It’s me, your digital ego
10 years ago, we founded NEXT Conference to spread the gospel about the digital revolution, a revolution that transforms marketing by shifting power to the consumer at an ever-increasing speed. Ten years later, we’re convinced that this transformation is far from finished — in fact it hasn’t even begun.
Part of the reason is that we still tend to reduce human beings to their roles as consumers (as in marketing) or even users (as in Internet user, or drug user). With artificial intelligence (AI) on the brink of transforming the consumer internet, it’s time to rethink everything — e.g. behaviour, product design, platforms, or business as a whole — from a deeply human point of view. AI forces us to think deeper about our human nature, about what it is that makes us human and differentiates us from machines.
At NEXT16, we’ll be putting the human being at the centre. Consumer first. User first. Human first. We’ll strive to
- understand human behaviour,
- design products that create value or change behaviour,
- know which platforms to turn to, to get in touch with your customers,
- understand how man and machine will work together.
This quest has a highly subjective side as well as relevance for your business and society as a whole. It’s me, your digital ego.
Behaviour Analysis: What are people doing and why the hell are they doing it?
To approach human beings, the first step is to understand them. Why do human beings behave as they do? And how do they behave in the first place? Anthropologists, neuroscientists, psychologists, trendwatchers, product designers and data analysts approach human behaviour from different angles. Their insights provide the groundwork for behaviour-transforming technologies that really help users to organise their everyday life differently, or simply better.
Understanding human behaviour in a digital world has at least three major dimensions: psychology, trends, and data. Some kind of framework is needed to make sense out of this. Nathalie Nahai coined the term ‘web psychology’, and defined it as “the empirical study of how our online environments influence our attitudes and behaviours”. This has a practical side, as well, providing a psychological toolkit that will help us design more persuasive user experiences. Here is a link to the world of product design we’ll also be exploring:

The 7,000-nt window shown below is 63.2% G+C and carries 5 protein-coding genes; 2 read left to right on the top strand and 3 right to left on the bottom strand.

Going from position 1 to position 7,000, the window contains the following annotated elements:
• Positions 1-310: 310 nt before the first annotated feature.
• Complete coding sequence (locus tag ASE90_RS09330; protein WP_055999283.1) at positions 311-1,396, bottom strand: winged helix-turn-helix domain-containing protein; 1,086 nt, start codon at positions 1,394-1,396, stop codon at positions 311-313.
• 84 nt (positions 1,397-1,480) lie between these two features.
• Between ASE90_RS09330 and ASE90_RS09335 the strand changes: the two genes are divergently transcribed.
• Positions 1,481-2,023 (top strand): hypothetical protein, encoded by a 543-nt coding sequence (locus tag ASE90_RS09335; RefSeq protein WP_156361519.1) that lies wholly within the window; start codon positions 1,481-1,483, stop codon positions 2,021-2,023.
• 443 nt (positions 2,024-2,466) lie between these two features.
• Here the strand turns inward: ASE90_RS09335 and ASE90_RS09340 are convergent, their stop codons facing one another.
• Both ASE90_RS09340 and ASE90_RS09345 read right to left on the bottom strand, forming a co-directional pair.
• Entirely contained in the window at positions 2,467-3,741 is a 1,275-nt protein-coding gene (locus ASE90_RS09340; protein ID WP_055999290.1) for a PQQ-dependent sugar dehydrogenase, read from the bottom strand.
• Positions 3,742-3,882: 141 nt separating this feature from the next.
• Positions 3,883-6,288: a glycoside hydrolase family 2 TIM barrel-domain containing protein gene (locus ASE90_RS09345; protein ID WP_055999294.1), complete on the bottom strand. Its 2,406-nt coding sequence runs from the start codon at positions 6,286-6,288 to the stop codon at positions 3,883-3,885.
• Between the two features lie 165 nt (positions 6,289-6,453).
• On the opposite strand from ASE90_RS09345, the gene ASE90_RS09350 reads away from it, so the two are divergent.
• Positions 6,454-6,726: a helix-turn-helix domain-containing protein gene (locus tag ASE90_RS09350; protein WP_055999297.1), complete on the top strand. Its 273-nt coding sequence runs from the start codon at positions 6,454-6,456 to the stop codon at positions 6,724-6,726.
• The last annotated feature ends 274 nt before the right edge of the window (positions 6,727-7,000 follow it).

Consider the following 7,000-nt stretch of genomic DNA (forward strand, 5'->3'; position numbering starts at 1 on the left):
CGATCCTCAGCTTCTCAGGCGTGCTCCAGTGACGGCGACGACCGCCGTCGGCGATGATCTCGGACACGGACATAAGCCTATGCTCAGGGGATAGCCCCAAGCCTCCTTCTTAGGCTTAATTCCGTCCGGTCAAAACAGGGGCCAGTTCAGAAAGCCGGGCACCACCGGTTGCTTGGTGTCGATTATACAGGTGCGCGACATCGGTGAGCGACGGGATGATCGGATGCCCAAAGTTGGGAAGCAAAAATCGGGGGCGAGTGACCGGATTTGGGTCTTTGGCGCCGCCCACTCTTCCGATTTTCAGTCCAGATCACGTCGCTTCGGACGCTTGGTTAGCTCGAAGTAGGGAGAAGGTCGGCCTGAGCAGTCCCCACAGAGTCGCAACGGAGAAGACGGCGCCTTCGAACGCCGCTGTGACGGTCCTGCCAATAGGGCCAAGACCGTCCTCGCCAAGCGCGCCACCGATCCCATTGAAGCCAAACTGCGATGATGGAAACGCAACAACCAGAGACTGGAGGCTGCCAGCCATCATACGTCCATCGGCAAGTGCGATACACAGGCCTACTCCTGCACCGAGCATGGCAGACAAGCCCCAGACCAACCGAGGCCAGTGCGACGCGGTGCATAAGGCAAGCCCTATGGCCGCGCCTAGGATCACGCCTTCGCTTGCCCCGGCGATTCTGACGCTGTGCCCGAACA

On the one hand, as people’s lives become increasingly digital, we have more data available than ever before. But does this mean we understand people better than we did in the past? Matt LeMay calls this thinking a myth:
One of the most damaging and persistent myths of the ‘big data’ era is that, by looking at numbers and dashboards, we can know people ‘better than they know themselves.’ This mindset betrays not only fundamental misunderstandings about ‘data,’ but also about humanity itself. The idea that we can understand people without listening to them is hubristic, narrow-minded and, frankly, sad. Talking to actual humans can be confusing, awkward, and even downright discouraging. But if we really want to understand customers, we need to accept and embrace that people are not fully predictable and quantifiable.
On the other hand, there are ‘data optimists’, as I would call them, like Christian Rudder, the founder of OKcupid and author of ‘Dataclysm’. He uses the vast amount of data available from sites like Facebook and Google to reveal who we truly are. And that’s sometimes sobering to see.
Art Invisible — Art Irresistible
Design: How to design the perfect experience for digital egos
Consumer first. User first. Human first. Design defines way more than a product’s look. The idea of how something works and how it brings value to the world is already design. It’s design to think about how a digital product touches our lives. To follow the market and to open up new markets: design. On top of that, design also plays a key role in communication between a service and its user.
It helps to have a well-designed interface that draws attention, because it fascinates and simply delights its users. But at the end of an intensive design process it might as well be the case to have not much left of a visible interface. As Golden Krishna puts it: The best interface is no interface. Since screens have taken over our lives, and many people spend most of their waking hours staring at a screen, it’s time to rethink all the addictive distractions that come with digital interfaces. Think beyond screens — innovation can be more meaningful than that, if we follow Golden Krishna’s train of thought.
In a digital world, brands are no longer designed in a classical manner, says Brian Solis: “Where everyone is connected to information and also to one another, customer experience is your brand.” What people feel and share online defines your brand. Brian advocates experimenting in order to learn how to create and cultivate desired, meaningful and uniform experiences. Often, our own experience gets in the way of designing for people not like us.
Brian Solis calls for human-centred design and emphasises the humanity in it. Human-centred design is an approach made popular by IDEO and the school of design thinking. While it’s certainly in line with user–centred design and customer-centred design, we think the focus on humans and humanity is an important shift of perspective, overcoming the reduction of human beings to their respective roles as consumer or user.
Platforms: How to build platforms and places that people love
When Amazon celebrated its 20th birthday last year, Founder Jeff Bezos reiterated his famous line about it being “Day One” for his company: “In fact, I believe that the alarm clock hasn’t even gone off yet,” he said. “We’re still asleep in our beds, far from having even pressed the snooze button.”